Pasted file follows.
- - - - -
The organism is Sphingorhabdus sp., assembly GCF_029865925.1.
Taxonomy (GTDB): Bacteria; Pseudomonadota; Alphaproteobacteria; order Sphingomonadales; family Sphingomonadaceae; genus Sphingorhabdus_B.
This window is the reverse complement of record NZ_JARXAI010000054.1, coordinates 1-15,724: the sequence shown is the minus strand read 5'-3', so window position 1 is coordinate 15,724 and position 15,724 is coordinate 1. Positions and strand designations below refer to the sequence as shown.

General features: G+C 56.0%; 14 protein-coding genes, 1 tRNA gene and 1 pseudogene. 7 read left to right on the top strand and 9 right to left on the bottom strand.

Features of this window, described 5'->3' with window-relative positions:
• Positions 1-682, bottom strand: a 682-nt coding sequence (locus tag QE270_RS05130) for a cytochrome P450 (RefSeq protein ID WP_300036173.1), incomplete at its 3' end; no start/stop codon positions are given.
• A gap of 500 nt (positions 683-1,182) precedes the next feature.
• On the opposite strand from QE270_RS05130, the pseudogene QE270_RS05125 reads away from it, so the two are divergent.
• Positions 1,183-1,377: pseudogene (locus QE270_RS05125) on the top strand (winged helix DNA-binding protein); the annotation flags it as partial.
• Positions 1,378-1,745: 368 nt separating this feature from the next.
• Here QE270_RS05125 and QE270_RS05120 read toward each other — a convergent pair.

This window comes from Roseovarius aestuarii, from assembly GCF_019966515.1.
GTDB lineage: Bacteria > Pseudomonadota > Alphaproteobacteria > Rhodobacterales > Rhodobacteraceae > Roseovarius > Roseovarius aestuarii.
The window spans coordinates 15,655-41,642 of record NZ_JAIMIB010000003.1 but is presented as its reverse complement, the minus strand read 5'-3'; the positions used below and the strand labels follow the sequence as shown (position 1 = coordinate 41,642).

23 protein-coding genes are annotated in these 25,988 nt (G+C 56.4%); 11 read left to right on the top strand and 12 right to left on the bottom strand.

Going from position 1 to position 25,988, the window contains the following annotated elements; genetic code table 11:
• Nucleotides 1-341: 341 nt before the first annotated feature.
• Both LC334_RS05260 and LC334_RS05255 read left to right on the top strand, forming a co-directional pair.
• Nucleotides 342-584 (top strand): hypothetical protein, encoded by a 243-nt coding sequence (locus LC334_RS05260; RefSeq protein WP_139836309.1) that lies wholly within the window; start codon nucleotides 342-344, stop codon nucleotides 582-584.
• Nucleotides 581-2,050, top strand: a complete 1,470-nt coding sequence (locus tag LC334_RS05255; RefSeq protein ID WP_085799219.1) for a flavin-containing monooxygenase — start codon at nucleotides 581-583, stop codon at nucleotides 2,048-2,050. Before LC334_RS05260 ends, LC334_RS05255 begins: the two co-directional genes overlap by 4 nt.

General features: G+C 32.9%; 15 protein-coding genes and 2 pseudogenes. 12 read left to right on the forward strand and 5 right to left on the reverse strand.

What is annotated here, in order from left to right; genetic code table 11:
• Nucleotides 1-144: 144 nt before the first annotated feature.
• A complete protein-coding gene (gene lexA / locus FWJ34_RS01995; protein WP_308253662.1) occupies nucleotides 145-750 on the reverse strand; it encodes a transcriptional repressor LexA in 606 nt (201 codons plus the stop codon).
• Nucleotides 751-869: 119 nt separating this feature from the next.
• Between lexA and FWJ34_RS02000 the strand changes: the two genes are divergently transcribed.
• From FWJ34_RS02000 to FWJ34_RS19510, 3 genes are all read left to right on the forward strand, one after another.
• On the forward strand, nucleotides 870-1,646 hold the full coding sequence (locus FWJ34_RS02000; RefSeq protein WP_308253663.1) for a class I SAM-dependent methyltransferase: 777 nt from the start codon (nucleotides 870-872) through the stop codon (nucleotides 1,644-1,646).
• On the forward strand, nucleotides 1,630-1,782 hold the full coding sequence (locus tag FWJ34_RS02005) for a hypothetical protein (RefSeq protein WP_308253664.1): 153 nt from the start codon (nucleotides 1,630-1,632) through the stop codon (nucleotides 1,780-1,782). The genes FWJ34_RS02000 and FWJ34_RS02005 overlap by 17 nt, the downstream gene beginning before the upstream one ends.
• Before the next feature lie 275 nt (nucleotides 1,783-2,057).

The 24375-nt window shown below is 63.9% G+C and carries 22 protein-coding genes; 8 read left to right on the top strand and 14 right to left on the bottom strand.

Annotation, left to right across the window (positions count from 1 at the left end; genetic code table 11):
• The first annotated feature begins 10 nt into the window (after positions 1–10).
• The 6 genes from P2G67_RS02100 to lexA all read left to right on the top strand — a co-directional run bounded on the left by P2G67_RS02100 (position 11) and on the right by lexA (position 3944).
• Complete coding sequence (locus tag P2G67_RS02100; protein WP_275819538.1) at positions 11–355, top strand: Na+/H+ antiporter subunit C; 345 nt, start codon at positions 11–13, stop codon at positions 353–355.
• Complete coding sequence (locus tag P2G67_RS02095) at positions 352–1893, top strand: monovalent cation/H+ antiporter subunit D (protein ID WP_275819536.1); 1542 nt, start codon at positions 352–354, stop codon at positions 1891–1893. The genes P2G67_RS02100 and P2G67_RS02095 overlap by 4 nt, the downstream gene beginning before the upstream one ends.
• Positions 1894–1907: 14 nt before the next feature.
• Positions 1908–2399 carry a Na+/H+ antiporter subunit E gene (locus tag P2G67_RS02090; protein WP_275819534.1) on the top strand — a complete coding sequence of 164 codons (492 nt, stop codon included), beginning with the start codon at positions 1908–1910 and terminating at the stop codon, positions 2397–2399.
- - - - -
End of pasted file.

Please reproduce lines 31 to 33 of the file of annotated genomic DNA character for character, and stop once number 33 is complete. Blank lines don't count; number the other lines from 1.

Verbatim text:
The 24375-nt window shown below is 63.9% G+C and carries 22 protein-coding genes; 8 read left to right on the top strand and 14 right to left on the bottom strand.

Annotation, left to right across the window (positions count from 1 at the left end; genetic code table 11):
• The first annotated feature begins 10 nt into the window (after positions 1–10).